Pork-barreling Angara slams media frenzy on scam
More News from Gil C. Cabacungan
Former Sen. Edgardo Angara, one of the biggest pork users under the Arroyo administration, said that most lawmakers had been unfairly “prejudged” in the media-induced “frenzy” on the pork barrel scam.
He said the media should not be quick to label the controversy a “scandal” as it tarred lawmakers as “evil” and NGOs as “fakes.”
Angara, who exceeded his pork barrel allocations by P384.375 million from 2007 to 2009, also refused to call it a “scandal,” saying “controversy” was the more apt term.
He said the findings of the Commission on Audit (COA) in its special report on pork barrel releases from 2007 to 2009 had yet to be validated.
Angara, who was elected chair of the Global Organization of Parliamentarians Against Corruption in February, added that no case had been filed against any senator or representative who were named in the COA report.
He was identified by the COA report as one of six lawmakers who gave their pork to an NGO they had put up. “They did not qualify the report. They did not say any irregularity. Even if they mentioned my name, don’t jump into conclusion that I pocketed money from that,” he said over dzBB.
Angara gave P14.4 million of his pork to an NGO, Kalusugan ng Bata, Karunungan ng Bayan Inc., where he was an incorporator, stockholder and board member.
In its findings, the COA said P9 million of the food packages distributed by Jeverps Enterprises was unliquidated while 20,625 of the 50,000 packs distributed were not supported by documents.
Angara said he met Janet Lim-Napoles only once in one social function.
While he believed that she would not qualify as a state witness, Angara said Napoles, as an “ordinary citizen,” should be spared from “prejudicial publicity” to ensure a fair trial.
He claimed that NGOs had been allowed as beneficiaries of government funds even before martial law (1972). But Angara said that early on, the Department of Budget and Management had made it a point that only government agencies or local government units should be allowed as implementing agencies (IAs) for a “practical reason.” They have resident auditors outside of the regular COA.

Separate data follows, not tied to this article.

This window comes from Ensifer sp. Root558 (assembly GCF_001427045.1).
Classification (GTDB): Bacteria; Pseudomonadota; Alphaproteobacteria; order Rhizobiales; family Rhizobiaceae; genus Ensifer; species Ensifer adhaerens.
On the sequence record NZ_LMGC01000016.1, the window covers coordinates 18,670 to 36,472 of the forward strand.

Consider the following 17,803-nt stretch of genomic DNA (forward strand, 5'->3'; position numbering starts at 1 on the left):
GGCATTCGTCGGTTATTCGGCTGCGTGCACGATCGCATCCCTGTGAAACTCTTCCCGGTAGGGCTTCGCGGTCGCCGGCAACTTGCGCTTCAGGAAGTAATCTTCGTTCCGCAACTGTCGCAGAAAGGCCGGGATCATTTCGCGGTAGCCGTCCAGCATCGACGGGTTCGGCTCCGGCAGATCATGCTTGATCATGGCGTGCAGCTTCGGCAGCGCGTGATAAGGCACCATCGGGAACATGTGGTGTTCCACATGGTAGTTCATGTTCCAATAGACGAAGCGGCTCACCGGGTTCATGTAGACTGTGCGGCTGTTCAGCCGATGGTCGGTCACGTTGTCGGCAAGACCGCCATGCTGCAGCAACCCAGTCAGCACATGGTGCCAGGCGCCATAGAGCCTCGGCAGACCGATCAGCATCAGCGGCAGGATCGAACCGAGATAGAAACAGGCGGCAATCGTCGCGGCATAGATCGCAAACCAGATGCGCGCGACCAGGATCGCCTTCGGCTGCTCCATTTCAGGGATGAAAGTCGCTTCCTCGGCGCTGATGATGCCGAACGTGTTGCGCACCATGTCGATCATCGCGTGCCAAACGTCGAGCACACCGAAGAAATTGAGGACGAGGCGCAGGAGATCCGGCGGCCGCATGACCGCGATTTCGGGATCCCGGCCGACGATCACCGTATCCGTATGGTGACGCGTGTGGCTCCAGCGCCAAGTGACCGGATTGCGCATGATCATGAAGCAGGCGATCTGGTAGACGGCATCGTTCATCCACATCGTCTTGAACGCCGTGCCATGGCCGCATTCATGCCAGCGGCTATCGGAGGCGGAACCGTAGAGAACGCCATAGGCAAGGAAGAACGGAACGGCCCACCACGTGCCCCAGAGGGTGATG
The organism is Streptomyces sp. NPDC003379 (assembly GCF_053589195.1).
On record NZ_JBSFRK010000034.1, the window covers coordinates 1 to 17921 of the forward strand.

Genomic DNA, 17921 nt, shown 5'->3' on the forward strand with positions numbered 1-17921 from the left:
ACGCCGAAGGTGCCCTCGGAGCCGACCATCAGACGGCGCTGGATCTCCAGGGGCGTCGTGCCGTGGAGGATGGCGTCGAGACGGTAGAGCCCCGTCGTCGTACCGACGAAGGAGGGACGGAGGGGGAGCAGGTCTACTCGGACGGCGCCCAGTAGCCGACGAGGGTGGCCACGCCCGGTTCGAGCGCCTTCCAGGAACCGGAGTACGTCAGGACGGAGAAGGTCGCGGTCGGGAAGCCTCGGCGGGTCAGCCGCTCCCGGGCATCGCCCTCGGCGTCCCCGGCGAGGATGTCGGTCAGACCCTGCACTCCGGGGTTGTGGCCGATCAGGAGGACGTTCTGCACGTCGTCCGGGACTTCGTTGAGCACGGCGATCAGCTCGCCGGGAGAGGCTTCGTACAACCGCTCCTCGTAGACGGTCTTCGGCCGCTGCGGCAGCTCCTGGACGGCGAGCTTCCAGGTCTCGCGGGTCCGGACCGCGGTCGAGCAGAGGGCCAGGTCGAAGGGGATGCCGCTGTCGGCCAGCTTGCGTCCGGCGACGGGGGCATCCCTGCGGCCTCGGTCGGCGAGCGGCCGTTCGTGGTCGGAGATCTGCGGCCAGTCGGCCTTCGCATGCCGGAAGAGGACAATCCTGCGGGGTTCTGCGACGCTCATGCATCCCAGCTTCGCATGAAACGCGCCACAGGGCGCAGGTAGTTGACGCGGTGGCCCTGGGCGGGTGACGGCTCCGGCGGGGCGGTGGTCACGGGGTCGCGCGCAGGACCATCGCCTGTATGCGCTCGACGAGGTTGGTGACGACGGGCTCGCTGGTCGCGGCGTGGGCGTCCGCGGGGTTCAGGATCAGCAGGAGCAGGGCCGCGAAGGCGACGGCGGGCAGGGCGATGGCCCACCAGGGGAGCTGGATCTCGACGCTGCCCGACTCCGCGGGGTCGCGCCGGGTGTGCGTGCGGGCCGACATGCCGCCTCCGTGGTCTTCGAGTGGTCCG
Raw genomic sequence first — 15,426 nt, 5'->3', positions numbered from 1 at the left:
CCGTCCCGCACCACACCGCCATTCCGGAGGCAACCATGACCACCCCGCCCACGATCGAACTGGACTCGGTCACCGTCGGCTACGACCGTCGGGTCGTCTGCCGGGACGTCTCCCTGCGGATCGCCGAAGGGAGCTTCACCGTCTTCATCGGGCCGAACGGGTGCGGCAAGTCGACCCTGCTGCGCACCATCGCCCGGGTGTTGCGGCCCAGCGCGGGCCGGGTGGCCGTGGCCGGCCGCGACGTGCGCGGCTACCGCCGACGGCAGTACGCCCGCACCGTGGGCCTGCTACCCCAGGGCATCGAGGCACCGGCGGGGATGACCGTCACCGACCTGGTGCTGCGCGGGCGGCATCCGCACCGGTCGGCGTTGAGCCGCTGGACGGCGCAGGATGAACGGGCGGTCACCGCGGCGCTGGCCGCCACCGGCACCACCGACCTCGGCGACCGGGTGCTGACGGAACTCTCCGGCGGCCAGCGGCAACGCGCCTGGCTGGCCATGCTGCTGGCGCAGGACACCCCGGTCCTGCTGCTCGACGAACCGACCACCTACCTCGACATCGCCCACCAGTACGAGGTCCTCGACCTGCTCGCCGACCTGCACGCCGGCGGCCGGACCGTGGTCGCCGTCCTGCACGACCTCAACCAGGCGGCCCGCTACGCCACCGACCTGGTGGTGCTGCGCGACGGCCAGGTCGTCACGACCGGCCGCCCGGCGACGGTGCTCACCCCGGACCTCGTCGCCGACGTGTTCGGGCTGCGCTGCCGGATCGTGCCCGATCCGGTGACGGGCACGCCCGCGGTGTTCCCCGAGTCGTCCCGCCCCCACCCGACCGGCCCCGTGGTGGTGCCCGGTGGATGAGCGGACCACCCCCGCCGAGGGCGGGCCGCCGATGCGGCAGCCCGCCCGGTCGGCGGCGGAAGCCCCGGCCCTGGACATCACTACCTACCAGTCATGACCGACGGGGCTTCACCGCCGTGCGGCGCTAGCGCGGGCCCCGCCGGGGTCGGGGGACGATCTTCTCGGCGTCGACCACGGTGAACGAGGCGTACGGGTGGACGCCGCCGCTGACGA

He said it was for this reason that the lawmakers were not responsible for checking the legitimacy of NGOs as the IAs had resident auditors designated for that role.
The IAs, Angara said, were also obliged to make a report to the Senate finance committee chair or the House appropriations committee chair.
“Why are senators being blamed? The world has been overturned. The implementing agencies should not pass on their responsibilities to the lawmakers,” Angara said.
But Angara said that while lawmakers were allowed to endorse projects, they should not handpick NGOs (as most of them did which some IAs said left them with no choice but to follow). “But that is a matter of proof. Not all senators or congressmen are shameless,” he said.
He acknowledged that lawmakers could not “wash their hands of” the pork misuse because they were “morally” responsible in ensuring that taxpayers’ money was put to good use.
COA not a judge
He pointed out that the COA was not a “judge” but a mere financial watchdog whose findings have yet to be validated.
“They should have embargoed [the report] because that is prejudicial publicity. The documents are incomplete. There are steps that it should take before declaring an NGO is indeed fake. This has created a feeding frenzy because this juicy news, both local and international,” he said.
In the end, he said he agreed that pork should be abolished to remove these “self-interest” provisions in the budget.
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